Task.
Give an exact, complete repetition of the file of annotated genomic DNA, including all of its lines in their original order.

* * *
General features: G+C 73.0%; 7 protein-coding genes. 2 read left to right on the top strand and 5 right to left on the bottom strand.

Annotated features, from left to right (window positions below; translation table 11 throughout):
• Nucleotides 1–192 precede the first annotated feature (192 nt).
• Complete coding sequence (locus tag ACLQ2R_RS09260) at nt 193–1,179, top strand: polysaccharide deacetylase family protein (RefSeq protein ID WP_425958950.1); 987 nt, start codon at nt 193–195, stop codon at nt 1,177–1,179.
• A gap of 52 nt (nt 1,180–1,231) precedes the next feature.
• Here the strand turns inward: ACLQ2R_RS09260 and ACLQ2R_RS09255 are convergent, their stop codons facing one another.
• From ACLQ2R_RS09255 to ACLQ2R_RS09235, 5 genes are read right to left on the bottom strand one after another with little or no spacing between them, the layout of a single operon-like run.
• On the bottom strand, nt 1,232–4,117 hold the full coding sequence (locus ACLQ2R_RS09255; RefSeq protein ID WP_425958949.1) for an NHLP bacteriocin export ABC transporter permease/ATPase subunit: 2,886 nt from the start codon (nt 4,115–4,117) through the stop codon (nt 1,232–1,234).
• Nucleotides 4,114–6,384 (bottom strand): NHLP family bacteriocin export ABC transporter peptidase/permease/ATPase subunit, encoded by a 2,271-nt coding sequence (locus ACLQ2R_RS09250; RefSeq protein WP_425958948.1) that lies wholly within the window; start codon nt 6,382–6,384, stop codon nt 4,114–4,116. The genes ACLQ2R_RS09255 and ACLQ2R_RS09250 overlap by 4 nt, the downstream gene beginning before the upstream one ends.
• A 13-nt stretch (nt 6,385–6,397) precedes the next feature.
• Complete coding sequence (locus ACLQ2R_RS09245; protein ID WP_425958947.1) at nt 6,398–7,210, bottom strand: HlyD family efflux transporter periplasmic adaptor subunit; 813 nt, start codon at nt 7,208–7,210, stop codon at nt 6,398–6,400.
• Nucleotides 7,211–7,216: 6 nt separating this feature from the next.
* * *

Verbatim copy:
General features: G+C 73.0%; 7 protein-coding genes. 2 read left to right on the top strand and 5 right to left on the bottom strand.

Annotated features, from left to right (window positions below; translation table 11 throughout):
• Nucleotides 1–192 precede the first annotated feature (192 nt).
• Complete coding sequence (locus tag ACLQ2R_RS09260) at nt 193–1,179, top strand: polysaccharide deacetylase family protein (RefSeq protein ID WP_425958950.1); 987 nt, start codon at nt 193–195, stop codon at nt 1,177–1,179.
• A gap of 52 nt (nt 1,180–1,231) precedes the next feature.
• Here the strand turns inward: ACLQ2R_RS09260 and ACLQ2R_RS09255 are convergent, their stop codons facing one another.
• From ACLQ2R_RS09255 to ACLQ2R_RS09235, 5 genes are read right to left on the bottom strand one after another with little or no spacing between them, the layout of a single operon-like run.
• On the bottom strand, nt 1,232–4,117 hold the full coding sequence (locus ACLQ2R_RS09255; RefSeq protein ID WP_425958949.1) for an NHLP bacteriocin export ABC transporter permease/ATPase subunit: 2,886 nt from the start codon (nt 4,115–4,117) through the stop codon (nt 1,232–1,234).
• Nucleotides 4,114–6,384 (bottom strand): NHLP family bacteriocin export ABC transporter peptidase/permease/ATPase subunit, encoded by a 2,271-nt coding sequence (locus ACLQ2R_RS09250; RefSeq protein WP_425958948.1) that lies wholly within the window; start codon nt 6,382–6,384, stop codon nt 4,114–4,116. The genes ACLQ2R_RS09255 and ACLQ2R_RS09250 overlap by 4 nt, the downstream gene beginning before the upstream one ends.
• A 13-nt stretch (nt 6,385–6,397) precedes the next feature.
• Complete coding sequence (locus ACLQ2R_RS09245; protein ID WP_425958947.1) at nt 6,398–7,210, bottom strand: HlyD family efflux transporter periplasmic adaptor subunit; 813 nt, start codon at nt 7,208–7,210, stop codon at nt 6,398–6,400.
• Nucleotides 7,211–7,216: 6 nt separating this feature from the next.